News Article Details

Study Campbell cited doesn't seem to exist

Austin American-Statesman - 7/15/2019

Texas lawmakers this year voted to broaden the state's medical marijuana program to include more qualifying conditions than just intractable epilepsy.

Under the bill, which was signed into law, patients with several more conditions, including terminal cancers, autism and multiple sclerosis, will now be eligible to participate in the program.

During a debate in the Senate over the proposal, Sen. Donna Campbell, R-New Braunfels, argued against including post-traumatic stress disorder in the bill. The disorder ultimately was not included.

"A study was done, a post-mortem, so a retrospective study done, looking at autopsies and drug levels, what drugs were in the blood of veterans that committed suicide, and 70 percent had THC," Campbell said.

We decided to take a look at Campbell's claim to see if a study of this nature existed and whether there's a connection between veterans, marijuana use and suicide.

No signs of Campbell's study

Campbell's office did not respond to multiple requests for comment. We searched far and wide but could not find a study with results matching those described by Campbell.

Several experts and advocates contacted for this piece said they were unaware of a study that reflected the findings Campbell described.

Several studies examine the relationship between cannabis use and suicidal thoughts. Others have cross-referenced registry data on deaths attributed to suicide with the timing of the legalization of medical marijuana in the states where the suicides took place.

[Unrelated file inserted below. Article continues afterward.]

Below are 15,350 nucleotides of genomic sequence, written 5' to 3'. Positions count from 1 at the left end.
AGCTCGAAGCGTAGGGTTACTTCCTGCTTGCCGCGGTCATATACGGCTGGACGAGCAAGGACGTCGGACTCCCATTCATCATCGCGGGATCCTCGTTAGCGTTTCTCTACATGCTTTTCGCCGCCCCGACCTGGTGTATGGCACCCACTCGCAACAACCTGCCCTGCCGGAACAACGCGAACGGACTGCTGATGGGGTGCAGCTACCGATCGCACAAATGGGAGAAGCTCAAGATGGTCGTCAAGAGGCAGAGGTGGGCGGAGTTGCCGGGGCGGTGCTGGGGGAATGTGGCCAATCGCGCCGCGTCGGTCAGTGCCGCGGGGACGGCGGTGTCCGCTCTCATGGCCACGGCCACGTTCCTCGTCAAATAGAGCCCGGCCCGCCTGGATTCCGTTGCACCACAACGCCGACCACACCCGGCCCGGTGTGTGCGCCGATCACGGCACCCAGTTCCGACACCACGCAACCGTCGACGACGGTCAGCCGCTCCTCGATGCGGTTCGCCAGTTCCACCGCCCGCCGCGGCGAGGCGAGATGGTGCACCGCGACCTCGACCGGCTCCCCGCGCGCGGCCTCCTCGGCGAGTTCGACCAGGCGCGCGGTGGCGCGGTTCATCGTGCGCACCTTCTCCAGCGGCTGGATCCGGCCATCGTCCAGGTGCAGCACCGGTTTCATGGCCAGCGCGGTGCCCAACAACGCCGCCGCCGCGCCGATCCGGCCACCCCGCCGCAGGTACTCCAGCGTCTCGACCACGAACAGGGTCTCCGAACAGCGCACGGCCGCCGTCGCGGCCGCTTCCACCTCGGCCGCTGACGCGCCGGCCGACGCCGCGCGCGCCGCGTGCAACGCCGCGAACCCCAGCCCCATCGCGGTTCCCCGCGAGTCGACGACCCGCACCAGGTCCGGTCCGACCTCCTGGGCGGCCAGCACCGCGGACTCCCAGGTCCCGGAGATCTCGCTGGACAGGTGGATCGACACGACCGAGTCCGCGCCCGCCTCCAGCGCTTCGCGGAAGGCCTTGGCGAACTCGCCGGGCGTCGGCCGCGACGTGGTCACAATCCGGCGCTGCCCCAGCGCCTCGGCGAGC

Dr. Arpana Agrawal, professor of psychiatry at the Washington University School of Medicine who authored a study on cannabis and suicidal thoughts and behavior, said these types of studies have produced mixed results.

A 2016 study by CDC scientists that used data from the National Survey on Drug Use and Health found that the rate of suicidal thinking was more than 9 times higher for veterans with drug problems than those without, with the majority involving marijuana abuse. But the study also noted that other factors could confound the association between the two.

Cannabis use and veterans

Research also is lacking on cannabis use and suicide among veterans specifically.

A study conducted by Safe States Alliance, an injury and violence prevention national nonprofit, in March 2018 used data from the Centers for Disease Control and Prevention's National Violent Death Reporting System to analyze U.S. veteran and armed forces deaths from suicide.

The group's study found that 9 percent of victims had marijuana in their system. It did not show whether a victim had more than one substance in their system.

Sharon Gilmartin, deputy director of Safe States Alliance, said she wasn't aware of a statistic like the one Campbell cited and she cautioned against interpreting studies that include toxicology data as definitively linking marijuana to suicide because of the nature of THC.

"It's not quite like alcohol where you have a certain BAC (blood alcohol content), and that directly links to impairment, then it goes away and you're kind of back to sobriety more or less," Gilmartin said. "It's a different dose-response relationship, and it also has a different latency period, so it stays in your blood long after you're impaired."

There are also limitations to what such data can tell us, Agrawal said, because of that age-old statistical standard that "correlation does not imply causation."

"Veterans are more likely to report cannabis use and are also at risk for suicide," Agrawal said. "But that doesn't answer the question as to how the two are related."

Our ruling

Campbell suggested that cannabis plays a role in suicide among veterans, claiming that a study showed 70 percent of veterans who committed suicide had THC in their body.

But the study she cited doesn't seem to exist. Some research does exist on this topic but it doesn't come close to making the conclusion described by Campbell. Experts also questioned the validity of drawing a conclusion about the connection between marijuana use and suicide generally -- let alone among veterans.

We rate this claim Pants on Fire.

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